Giving Back to Our Community

From the Top | Jerry Ledet, President / CEO of Synergy Bank
December 26, 2020
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To look back on 2020, it was a year that reminded many people of the unexpected, unprecedented and unrewarding nature of life. A tumultuous election cycle, social and civil unrest, record breaking natural disasters and a global pandemic tested the mettle of many nationwide. Louisiana specifically dealt with many of these issues, some even simultaneously. After beginning to “flatten the curve” of COVID-19 transmission in June and July, it was then faced with one of the most active hurricane seasons on record. In total, eight named storms had formed in the Gulf of Mexico, with six of them making landfall in Louisiana, most notably Hurricane Laura, a Category 4 hurricane that caused widespread damage and distress statewide. Despite the various hardships the people of Louisiana faced this past year, the residents of the bayou region have been able to move forward and come together to provide assistance and relief to those in need, with the help of one local organization. This is where the Bayou Community Foundation stepped in. 

The Bayou Community Foundation (BCF) was formed in 2012 in response to Hurricanes Katrina and Rita in 2005, Hurricanes Gustav and Ike in 2008, and the BP Gulf Oil Spill in 2010. Their mission, “To strengthen our local capacity to create a compassionate and sustainable coastal community for generations to come,” is accomplished through the foundation’s continued commitment to education, coastal protection, human services and disaster relief. BCF is the only foundation specifically serving Lafourche and Terrebonne parishes as well as the city of Grand Isle. BCF works closely with local nonprofits and residents to coordinate relief and assistance in times of need through grant awards and donations. For example, in 2020 alone BCF awarded grants totaling over $800,000 used to support the bayou region.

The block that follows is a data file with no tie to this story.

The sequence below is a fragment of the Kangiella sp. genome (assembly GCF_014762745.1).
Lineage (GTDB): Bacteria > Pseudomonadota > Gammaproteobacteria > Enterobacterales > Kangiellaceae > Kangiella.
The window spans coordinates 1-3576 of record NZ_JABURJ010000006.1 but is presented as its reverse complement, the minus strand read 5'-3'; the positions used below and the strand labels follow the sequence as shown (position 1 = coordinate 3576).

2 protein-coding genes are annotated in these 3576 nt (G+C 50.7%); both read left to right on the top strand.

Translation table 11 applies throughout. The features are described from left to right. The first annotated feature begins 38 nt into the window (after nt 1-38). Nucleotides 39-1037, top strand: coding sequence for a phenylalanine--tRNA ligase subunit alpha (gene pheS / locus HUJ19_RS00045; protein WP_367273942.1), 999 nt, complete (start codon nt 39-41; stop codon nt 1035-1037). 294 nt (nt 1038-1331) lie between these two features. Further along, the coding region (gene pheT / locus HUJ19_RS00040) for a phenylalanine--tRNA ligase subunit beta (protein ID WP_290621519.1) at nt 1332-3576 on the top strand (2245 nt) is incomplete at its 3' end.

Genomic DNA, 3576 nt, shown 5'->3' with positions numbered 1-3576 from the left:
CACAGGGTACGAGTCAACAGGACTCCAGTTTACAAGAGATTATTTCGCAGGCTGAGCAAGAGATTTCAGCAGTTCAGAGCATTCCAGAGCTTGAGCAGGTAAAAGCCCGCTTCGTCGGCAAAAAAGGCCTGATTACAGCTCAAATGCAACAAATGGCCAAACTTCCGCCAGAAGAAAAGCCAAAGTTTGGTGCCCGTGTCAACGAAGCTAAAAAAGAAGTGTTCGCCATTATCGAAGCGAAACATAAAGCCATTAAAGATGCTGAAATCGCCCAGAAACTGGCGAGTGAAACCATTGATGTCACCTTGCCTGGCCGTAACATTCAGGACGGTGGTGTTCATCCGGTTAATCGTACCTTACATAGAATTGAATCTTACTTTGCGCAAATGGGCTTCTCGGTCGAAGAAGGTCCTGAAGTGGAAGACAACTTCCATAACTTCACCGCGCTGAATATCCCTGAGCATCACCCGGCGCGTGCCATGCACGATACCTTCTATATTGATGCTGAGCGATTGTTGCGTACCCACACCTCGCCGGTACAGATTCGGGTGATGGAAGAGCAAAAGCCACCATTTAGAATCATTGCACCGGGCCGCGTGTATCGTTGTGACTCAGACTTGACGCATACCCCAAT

Executive Director Jennifer Armand explained that the bayou region needed a way of accepting donations and relief specifically for the community, not just in the wake of emergencies, but for further improvement of the community as well.

“Our community needed a bucket to accept donations before, during and after crisis events like those hurricanes, and that was really the impetus of BCF being formed because after Katrina and Rita particularly, as millions of dollars were coming into our state from all over the world, our area did not have a community foundation to be able to accept those donations and allow the money to stay right here,” Armand said. “We knew that you could not just exist for emergencies. It was up to us to help build up the community during good times as well as bad.”

In March of this past year during the early stages of the COVID-19 pandemic, BCF was setting its budget for the year, and many soon realized that there was much work that needed to be done. 

“We opened the Bayou Recovery Fund at the end of March and we were just so grateful for the outpouring of support by donors to that fund. It just continued and continued, and we were able to offer three rounds of Covid relief grants, something we obviously never expected at the beginning of March,” Armand said.

BCF rolled out three rounds of COVID-19 relief grants in April, June and October of last year. In total, BCF awarded $616,770 in COVID-19 relief grants. These grants were used for things such as food, mask and supply distribution, rent, mortgage and utility assistance, as well as employment assistance to various nonprofit groups in the bayou region. 

After Hurricane Laura made landfall on Oct. 28, BCF opened its Bayou Recovery Fund the next day to begin accepting donations for their Hurricane Zeta Relief recipients. At a Dec. 7 meeting to announce Hurricane Zeta Relief grants, President Henry Lafont described the impact that this relief had on the community. 

“Just as we saw with our COVID-19 relief efforts, companies, family foundations and individual donors responded quickly and generously with gifts to the Bayou Recovery Fund for Hurricane Zeta Relief,” Lafont said. 

BCF awarded nine grantees a total of $57,900 for Hurricane Zeta Relief. These grants were awarded for food distribution, rebuilding assistance and business recovery programs. Blue Cross Blue Shield of Louisiana as well as The Al Copeland Foundation funded parts of these grants directly. These grantees included: 

  • Plymouth Rock Baptist Church, Houma, $11,000 for food distribution in Smith-Ridge and Chauvin
  • Bless Your Heart Nonprofit, Larose, $10,000 for food basket distribution in Golden Meadow
  • The Hope Center, Galliano, $10,000 for home repair and rebuilding assistance for local residents
  • Lifting Hands Ministry, Thibodaux, $5,500 for hot meals for first responders and south Lafourche residents
  • Our Lady of the Isle Catholic Church, Grand Isle, $5,000, hot meals distributed to Grand Isle residents 
  • Pointe-au-Chien Indian Tribe, Montegut, $5,000 for tarps, building materials, and food assistance for tribal members
  • Terrebonne Churches United Food Bank, Houma, $4,000 for food distribution
  • Friends of Bayou Lafourche, Thibodaux, $3,900 for “Fish Leeville” business recovery program
  • Gulf Coast Baptist Church, Galliano, $3,500 for commercial cooking equipment to provide hot meals in south Lafourche

For more information about the Bayou Community Foundation, please visit •